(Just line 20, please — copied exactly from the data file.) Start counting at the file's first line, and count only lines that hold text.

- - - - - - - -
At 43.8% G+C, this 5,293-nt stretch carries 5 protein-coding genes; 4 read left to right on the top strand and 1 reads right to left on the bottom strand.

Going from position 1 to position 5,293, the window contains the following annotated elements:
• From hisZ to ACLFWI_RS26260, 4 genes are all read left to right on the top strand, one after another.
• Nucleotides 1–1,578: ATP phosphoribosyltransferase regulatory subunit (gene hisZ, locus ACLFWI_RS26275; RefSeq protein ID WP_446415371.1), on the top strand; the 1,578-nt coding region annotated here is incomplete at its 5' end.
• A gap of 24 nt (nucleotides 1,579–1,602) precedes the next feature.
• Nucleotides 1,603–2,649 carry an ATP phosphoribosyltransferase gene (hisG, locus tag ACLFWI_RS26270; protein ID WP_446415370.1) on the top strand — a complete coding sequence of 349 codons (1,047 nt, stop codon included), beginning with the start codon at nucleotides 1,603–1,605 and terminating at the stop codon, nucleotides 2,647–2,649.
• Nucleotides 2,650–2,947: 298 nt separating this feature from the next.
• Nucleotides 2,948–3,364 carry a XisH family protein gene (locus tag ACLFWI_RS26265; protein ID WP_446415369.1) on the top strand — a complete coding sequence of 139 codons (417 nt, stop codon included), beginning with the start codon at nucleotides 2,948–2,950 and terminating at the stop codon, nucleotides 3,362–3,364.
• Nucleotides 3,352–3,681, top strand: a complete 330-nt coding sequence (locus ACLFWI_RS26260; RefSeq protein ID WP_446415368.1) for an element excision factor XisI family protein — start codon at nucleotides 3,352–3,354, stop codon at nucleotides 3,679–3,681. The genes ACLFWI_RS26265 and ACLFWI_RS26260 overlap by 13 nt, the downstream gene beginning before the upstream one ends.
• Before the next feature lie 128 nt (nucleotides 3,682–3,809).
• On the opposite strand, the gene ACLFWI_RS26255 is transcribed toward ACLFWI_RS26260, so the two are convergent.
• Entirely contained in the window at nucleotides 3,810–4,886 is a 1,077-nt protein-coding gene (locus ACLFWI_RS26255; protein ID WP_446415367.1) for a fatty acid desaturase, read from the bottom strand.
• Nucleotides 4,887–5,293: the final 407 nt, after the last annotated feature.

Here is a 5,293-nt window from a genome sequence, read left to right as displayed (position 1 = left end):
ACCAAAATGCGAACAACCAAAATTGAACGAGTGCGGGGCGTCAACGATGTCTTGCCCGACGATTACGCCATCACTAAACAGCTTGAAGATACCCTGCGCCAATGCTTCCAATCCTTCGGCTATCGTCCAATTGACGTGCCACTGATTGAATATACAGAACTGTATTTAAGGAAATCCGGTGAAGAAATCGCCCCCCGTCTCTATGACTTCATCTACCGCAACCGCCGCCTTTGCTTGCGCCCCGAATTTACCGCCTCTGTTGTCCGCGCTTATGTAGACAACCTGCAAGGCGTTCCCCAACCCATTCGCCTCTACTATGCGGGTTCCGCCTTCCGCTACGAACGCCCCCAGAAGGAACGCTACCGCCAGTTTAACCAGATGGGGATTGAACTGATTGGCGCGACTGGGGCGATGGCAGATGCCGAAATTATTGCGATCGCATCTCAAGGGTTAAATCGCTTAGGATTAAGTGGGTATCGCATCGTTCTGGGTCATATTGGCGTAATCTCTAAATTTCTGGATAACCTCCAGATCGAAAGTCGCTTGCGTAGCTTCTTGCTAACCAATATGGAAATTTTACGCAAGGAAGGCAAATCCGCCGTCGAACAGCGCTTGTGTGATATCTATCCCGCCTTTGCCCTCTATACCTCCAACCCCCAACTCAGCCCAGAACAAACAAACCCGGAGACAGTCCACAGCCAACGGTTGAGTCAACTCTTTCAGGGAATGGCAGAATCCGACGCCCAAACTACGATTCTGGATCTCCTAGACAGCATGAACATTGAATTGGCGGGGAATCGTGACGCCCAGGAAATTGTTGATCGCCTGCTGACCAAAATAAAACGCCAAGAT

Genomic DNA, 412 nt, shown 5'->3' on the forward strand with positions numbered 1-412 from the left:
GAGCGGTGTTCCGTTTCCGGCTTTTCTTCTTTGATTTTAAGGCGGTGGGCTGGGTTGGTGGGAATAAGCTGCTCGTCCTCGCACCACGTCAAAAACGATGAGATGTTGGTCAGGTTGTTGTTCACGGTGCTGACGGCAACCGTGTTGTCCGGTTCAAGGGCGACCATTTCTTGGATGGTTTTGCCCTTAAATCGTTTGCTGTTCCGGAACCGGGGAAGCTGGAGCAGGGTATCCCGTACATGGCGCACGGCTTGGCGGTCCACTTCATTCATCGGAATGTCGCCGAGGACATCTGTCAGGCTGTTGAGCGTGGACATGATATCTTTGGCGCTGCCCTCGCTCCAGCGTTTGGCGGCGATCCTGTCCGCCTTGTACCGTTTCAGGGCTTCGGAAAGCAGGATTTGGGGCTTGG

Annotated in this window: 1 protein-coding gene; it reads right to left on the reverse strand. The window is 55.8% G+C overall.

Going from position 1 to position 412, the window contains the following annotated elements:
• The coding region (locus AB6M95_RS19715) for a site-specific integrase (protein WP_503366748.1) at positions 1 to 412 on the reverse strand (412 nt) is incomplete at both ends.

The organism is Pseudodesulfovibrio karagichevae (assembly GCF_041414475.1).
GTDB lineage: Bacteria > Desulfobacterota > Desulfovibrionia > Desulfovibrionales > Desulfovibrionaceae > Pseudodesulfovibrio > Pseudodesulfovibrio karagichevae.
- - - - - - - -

• The coding region (locus AB6M95_RS19715) for a site-specific integrase (protein WP_503366748.1) at positions 1 to 412 on the reverse strand (412 nt) is incomplete at both ends.